By the way, I’m truly sorry I haven’t been posting more this summer. Seriously. I wouldn’t apologize if I didn’t feel badly about it — it’s not just guilt. Ideas for posts have popped up in my head (usually when I took a shower, strangely enough), and I’ve got a kazillion drafts of posts started. Truly, I’d like to try to post a touch more since a) it’s kinda therapeutic, b) I enjoy sharing my thoughts and experiences, c) hopefully folks get a kick out of what I write, and d) I can look back as Hads grows up to see the evolution of our family and remember the small, good times I may not otherwise recall. So, yes. I will try. 🙂

Meatless Monday Update

Howdy, all. It’s a drizzly, cold Monday here in our neck of the woods. I suppose it’s what one should expect from a late April day, but we’ve had such crazy weather patterns lately, we’ve had at least one day in the 80s…and folks just west of us are getting snow. So, yeah. It’s one of those days where everyone you talk to seems to need a nap as much as you do.

So, I thought it’d be a good night to check in about our meatless adventures. Of course, what am I making tonight? Pasta. Sooooo boring, Meg! Sheeshis. The first “Meatless Monday” post I ever wrote included a pasta night, too. Honestly, though, I haven’t had nearly as many pasta days since getting pregnant (acidic tomatoes = heartburn like crazy), so I’m actually looking forward to it.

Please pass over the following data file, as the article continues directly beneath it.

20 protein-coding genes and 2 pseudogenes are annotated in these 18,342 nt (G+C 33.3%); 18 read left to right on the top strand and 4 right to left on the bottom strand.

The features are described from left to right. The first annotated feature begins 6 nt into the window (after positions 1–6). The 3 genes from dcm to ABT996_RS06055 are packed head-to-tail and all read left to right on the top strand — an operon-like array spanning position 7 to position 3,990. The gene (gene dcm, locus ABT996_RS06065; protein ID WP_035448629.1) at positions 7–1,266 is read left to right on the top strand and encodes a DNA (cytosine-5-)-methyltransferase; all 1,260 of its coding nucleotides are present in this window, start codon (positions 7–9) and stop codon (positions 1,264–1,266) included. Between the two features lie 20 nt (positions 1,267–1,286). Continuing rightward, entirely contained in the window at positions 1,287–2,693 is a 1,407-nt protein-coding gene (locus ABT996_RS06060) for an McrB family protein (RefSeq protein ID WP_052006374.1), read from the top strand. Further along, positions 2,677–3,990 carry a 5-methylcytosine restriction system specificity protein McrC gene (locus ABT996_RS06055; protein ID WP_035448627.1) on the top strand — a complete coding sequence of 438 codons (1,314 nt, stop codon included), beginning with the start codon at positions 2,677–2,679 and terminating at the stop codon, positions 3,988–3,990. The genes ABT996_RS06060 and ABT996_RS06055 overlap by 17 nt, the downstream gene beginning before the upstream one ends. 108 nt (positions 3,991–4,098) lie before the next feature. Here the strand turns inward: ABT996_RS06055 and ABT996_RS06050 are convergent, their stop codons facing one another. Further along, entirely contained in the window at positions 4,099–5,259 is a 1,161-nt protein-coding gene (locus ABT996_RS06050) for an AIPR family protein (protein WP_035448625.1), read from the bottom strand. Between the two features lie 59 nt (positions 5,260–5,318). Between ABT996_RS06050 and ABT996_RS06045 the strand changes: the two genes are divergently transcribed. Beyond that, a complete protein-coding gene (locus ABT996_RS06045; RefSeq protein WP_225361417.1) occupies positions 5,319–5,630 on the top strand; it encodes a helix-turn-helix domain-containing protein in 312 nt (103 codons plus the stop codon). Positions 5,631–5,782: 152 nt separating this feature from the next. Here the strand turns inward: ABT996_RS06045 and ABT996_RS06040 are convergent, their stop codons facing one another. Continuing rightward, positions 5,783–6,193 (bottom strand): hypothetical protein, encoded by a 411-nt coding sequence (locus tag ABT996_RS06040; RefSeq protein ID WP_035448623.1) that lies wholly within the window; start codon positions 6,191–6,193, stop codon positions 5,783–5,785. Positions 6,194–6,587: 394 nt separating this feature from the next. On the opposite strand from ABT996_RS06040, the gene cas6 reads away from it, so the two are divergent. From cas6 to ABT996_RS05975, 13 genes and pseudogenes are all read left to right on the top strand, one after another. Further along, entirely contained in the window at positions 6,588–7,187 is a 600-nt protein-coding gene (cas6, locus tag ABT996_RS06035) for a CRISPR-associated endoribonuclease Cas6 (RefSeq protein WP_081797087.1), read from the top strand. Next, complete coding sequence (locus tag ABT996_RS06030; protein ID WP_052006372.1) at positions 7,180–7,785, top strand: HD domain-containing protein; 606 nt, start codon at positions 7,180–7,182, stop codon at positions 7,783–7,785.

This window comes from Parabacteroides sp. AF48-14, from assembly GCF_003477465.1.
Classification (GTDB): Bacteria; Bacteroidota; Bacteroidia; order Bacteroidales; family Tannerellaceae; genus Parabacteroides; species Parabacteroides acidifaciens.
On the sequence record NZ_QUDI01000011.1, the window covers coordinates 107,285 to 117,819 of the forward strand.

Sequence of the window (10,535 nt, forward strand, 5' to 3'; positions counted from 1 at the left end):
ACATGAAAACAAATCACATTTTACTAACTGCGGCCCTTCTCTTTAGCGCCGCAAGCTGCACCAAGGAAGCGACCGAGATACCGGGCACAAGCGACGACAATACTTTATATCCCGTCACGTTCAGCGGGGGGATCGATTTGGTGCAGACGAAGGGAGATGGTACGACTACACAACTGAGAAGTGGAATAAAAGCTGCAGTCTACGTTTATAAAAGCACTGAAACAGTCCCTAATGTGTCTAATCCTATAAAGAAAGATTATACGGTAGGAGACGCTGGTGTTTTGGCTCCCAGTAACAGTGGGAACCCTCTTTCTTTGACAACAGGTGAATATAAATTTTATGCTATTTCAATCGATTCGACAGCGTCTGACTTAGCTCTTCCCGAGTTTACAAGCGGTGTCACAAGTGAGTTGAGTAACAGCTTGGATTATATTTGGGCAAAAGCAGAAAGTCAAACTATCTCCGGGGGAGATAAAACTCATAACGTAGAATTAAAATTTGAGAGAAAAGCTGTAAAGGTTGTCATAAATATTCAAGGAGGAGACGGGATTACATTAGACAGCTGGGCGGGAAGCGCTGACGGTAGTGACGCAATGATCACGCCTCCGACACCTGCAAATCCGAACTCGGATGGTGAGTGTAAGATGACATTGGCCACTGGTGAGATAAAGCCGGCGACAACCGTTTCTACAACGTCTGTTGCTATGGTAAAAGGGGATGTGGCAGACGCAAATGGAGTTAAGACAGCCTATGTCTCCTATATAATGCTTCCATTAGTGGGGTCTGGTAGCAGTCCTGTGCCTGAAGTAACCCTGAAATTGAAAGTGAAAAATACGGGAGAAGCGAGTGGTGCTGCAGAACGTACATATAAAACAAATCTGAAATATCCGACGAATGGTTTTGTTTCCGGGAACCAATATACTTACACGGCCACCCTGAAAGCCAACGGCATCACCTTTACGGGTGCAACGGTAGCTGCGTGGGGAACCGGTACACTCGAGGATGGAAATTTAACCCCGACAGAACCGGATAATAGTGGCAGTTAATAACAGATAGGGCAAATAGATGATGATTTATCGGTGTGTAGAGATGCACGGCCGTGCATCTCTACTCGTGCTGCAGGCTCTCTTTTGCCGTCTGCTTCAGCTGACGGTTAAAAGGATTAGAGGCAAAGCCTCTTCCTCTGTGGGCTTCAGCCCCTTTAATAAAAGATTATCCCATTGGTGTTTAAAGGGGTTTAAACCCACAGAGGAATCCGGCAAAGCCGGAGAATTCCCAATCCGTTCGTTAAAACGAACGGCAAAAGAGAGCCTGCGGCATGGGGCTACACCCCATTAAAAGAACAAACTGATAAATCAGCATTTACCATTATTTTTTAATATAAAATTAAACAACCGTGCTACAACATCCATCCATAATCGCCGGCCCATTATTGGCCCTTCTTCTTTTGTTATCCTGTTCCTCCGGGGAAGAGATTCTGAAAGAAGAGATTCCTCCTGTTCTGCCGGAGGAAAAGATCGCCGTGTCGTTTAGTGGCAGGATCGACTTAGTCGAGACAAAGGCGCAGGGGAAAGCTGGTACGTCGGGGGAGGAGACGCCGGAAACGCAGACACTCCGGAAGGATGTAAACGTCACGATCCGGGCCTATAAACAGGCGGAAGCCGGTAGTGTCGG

I haven’t written a whole lot about our meatless meals, but I assure you, we’ve done an awesome job of having at least one “main” vegetarian meal per week. In all honesty, I’m not sure what our exact batting average is, but I’d say it’s an average of at least two dinners per week (and almost all breakfasts…and lots of lunches – hubs is better at this, though; his new nickname should really be Mr. Salad). And we don’t always observe Meatless Mondays. We ebb and flow like the tide; ya never know when dinner will be meatless, and it’s to the point where it’s a thought-free process.